Louisiana Supreme Court Upholds Death Penalty in Non-Death Child-Rape Case

In a potentially groundbreaking ruling, the Louisiana Supreme Court upheld the death penalty for a defendant convicted of brutally raping an 8-year-old girl. See the case: Louisiana v. Kennedy, Case No. 05-KA-1981 (2007). The Chief Justice of the Court dissented, saying that the Eighth Amendment to the U.S. Constitution forbids the death penalty for any offense that does not involve the death of the victim. The U.S. Supreme Court said, in a 1977 ruling on a defendant who raped a 16-year-old girl, that “the death penalty, which ‘is unique in its severity and irrevocability,’ is an excessive penalty for the rapist who, as such, does not take human life.” See Coker v. Georgia, U.S. Supreme Court Case No. 433 U.S. 584 (1977).

There is no doubt the girl was brutally raped. She required emergency surgery to repair the physical damage done by the crime. The emotional scars may never heal.

The primary issue during the trial was whether the girl’s step father, Patrick Kennedy, was the rapist. Kennedy testified, at trial, he had heard screaming and found his step-daughter lying outside of their home. He said his daughter told him local two boys had raped her. Although no reliable DNA evidence could be found, police officers presented evidence that Kennedy had raped the girl. The girl had originally told police she had been raped by the two boys, but later, told a therapist her step-father had raped her. The victim’s mother testified that the girl had also told her Kennedy was the rapist. The jury agreed with the police and sentenced Kennedy to death for the crime.

In 1995, the Louisiana Legislature had amended the state’s laws to allow the death penalty for a defendant convicted of raping a victim under the age of twelve. Prior to the U.S. Supreme Court’s 1977 ruling in Coker, Louisiana allowed the death penalty for any defendant convicted of “aggravated” rape.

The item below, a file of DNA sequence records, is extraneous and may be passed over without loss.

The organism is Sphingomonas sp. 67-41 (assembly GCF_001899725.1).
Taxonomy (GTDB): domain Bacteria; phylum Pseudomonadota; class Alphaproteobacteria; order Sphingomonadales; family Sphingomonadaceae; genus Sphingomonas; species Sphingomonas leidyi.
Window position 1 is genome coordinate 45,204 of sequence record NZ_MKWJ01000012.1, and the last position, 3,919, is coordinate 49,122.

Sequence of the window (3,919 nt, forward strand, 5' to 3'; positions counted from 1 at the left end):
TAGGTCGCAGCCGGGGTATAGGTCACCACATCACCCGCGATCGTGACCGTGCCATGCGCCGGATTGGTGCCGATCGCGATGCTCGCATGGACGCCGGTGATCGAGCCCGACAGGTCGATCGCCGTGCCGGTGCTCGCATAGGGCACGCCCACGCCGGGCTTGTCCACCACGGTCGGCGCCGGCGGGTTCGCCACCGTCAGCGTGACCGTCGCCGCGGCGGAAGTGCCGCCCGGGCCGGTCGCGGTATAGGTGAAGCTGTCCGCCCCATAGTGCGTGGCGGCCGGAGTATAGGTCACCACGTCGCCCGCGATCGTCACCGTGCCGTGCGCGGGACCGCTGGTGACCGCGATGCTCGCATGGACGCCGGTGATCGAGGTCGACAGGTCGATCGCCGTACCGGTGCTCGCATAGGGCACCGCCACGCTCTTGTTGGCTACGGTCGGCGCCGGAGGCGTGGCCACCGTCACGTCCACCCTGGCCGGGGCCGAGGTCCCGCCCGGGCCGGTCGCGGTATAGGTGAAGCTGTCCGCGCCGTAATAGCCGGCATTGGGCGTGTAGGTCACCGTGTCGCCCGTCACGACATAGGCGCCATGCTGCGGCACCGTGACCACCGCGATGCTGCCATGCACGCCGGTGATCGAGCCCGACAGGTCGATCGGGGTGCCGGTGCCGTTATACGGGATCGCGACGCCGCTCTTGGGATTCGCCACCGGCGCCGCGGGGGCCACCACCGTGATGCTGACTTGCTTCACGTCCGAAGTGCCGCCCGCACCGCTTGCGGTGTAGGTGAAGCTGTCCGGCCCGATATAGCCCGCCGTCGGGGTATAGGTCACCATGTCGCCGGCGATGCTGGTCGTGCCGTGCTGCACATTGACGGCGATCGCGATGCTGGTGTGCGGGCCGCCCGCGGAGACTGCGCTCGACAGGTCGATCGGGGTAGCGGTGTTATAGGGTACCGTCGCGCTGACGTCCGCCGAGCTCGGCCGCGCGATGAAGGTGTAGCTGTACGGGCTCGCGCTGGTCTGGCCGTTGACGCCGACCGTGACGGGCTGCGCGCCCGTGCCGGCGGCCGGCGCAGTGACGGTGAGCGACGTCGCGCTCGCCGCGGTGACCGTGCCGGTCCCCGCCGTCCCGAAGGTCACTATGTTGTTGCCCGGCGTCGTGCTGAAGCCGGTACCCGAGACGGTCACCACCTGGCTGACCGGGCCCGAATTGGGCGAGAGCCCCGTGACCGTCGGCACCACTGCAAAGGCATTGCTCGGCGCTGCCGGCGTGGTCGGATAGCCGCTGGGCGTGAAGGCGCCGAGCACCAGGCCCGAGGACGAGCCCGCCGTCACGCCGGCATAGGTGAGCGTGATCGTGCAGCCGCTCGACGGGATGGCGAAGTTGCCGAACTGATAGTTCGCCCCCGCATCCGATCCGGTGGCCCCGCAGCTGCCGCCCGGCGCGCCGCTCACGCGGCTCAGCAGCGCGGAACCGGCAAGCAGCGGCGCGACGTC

The Louisiana Court, however, concluded that the Coker ruling only barred the death penalty in cases where an adult woman is raped. The Louisiana Court had earlier determined that because “children are a class that need special protection,” the death penalty is not an excessive penalty for the crime of rape when the victim is a child under the age of twelve.

The Court also examined the U.S. Supreme Court‘s ruling forbidding the death penalty for mentally retarded defendants and defendants under 18-years of age. The Supreme Court had ruled that the mentally retarded and those underage were not sufficiently reasonable for their actions to subject them to death. The Supreme Court declared that the death penalty should be reserved for those who commit “a narrow category of the most serious crimes” and whose extreme responsibility makes them “the most deserving of execution.” The Louisiana Court declared child rape to be in such a narrow category of most serious crimes and that a competent adult who would rape a child is most deserving of execution.

The justices also compared their decision to other states that provide for the death penalty. 24 of the 38 states that have the death penalty only allow a defendant to be executed when a death has occurred. Of the other 14 states, 5 have death penalty laws for child rape. 5 states can execute a defendant for crimes against the government, such as treason, espionage, or aircraft piracy. 4 states allow the death penalty for some kidnapping crimes where no death occurs. Florida allows for execution of some drug smugglers. The Court determined Louisiana’s law allowing the execution of a child rapist was not out of line.

This case will almost certainly get to the U.S. Supreme Court, giving the Court an opportunity to further refine its definition of who may be executed. Criminal defense attorneys argue that this is more an issue about the boundaries of the death penalty than about the crime of rape, even child rape. The Court could declare a bright-line rule, that only death can mandate an execution, or it may allow states to execute defendants for the worst-of-the-worst crimes. Allowing states to determine what worst-of-the-worst crimes call for capital punishment could open a Pandora’s box permitting states to create extensive lists of capital crimes that could backfire.